where |g| = 9.8 m s–2 is gravitational acceleration magnitude, and h is average water depth. Intrinsic phase speed is the speed of propagation of any wave crest relative to the mean fluid motion.

    For a two-layer air system, the effect of gravity is reduced because it depends on the relative buoyancy between the warm and cold air layers. Define a reduced gravity as |g’|= |g|·∆θv/Tv. For a shallow bottom layer, the resulting intrinsic phase speed of surface waves on the interface between the coldand warm-air layers is:

    \(\ \begin{align} c_{o}=\sqrt{\left|g^{\prime}\right| \cdot h}=\left(|g| \cdot \frac{\Delta \theta_{v}}{T_{v}} \cdot h\right)^{1 / 2}\tag{17.15}\end{align}\)

    where ∆θv is the virtual potential temperature jump between the two air layers, Tv is an average absolute virtual temperature (in Kelvin), h is the depth of the cold layer of air, and |g| = 9.8 m·s–2 is gravitational acceleration magnitude.

    The speed that wave energy travels through a fluid is the group speed cg. Group speed is the speed that hydraulic information can travel relative to the mean flow velocity, and it determines how the upstream flow reacts to downstream flow changes. For a two-layer system with bottom-layer depth less than 1/20 the wavelength, the group speed equals the phase speed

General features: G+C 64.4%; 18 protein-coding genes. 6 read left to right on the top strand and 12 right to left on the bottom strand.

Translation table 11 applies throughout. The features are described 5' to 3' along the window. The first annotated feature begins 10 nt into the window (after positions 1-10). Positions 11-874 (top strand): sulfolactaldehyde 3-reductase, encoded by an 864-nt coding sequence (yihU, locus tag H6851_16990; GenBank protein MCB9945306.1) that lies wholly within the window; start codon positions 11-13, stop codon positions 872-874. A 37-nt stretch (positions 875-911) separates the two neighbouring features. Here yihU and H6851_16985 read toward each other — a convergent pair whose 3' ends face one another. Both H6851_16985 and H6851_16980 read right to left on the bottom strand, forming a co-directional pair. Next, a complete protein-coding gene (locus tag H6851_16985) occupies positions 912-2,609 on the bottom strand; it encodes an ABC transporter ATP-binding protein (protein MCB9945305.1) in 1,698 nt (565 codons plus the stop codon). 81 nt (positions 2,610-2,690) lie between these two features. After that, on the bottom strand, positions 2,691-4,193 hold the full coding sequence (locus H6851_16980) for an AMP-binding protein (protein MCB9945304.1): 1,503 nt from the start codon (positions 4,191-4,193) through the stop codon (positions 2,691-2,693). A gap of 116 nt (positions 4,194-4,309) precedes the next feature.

\(\ \begin{align} c_{g}=c_{o}\tag{17.16}\end{align}\)

    Sample Application

    For a two-layer air system with 5°C virtual potential temperature difference across the interface and a bottom-layer depth of 20 m, find the intrinsic group speed, and compare it to the speed of a water wave.

    Find the Answer

    Given: ∆θv = 5°C = 5K, h = 20 m. Assume Tv = 283 K

    Find: cg = ? m s–1, for air and for water

    For a 2-layer air system, use eqs. (17.15 & 17.16): 

    cg = co = [(9.8 m·s–2)·(5K)·(20m)/(283K)]1/2 = 1.86 m s–1

    For water under air, use eq. (17.14 & 17.16)):

    cg = co = [(9.8 m·s–2)·(20m)]1/2 = 14 m s–1

    Check: Units OK. Magnitude OK.

    Exposition: Atmospheric waves travel much slower than channel or ocean waves, and have much longer wavelengths. This is because of the reduced gravity |g’| for air, compared to the full gravity |g| for water.

    For a statically-stable atmospheric system with constant lapse rate, there is no surface (no interface) on which the waves can ride. Instead, internal waves can exist that propagate both horizontally and vertically inside the statically stable region. Internal waves reflect from solid surfaces such as the ground, and from statically neutral layers.

    For internal waves, the horizontal component of group velocity ug depends on both vertical and horizontal wavelength λ. To simplify this complicated situation, focus on infinitely-long waves in the horizontal (which propagate the fastest in the horizontal), and focus on a wave for which the vertical wavelength is proportional to the depth h of the statically stable layer of air. Thus:

    \(\ \begin{align}u_{g}=N_{B V} \cdot h=\left(\frac{|g|}{T_{v}} \cdot \frac{\Delta \theta_{v}}{\Delta z}\right)^{1 / 2} \cdot h\tag{17.17}\end{align}\)

    where NBV is the Brunt-Väisälä frequency, and ∆θv/ ∆z is the vertical gradient of virtual potential temperature (a measure of static-stability strength).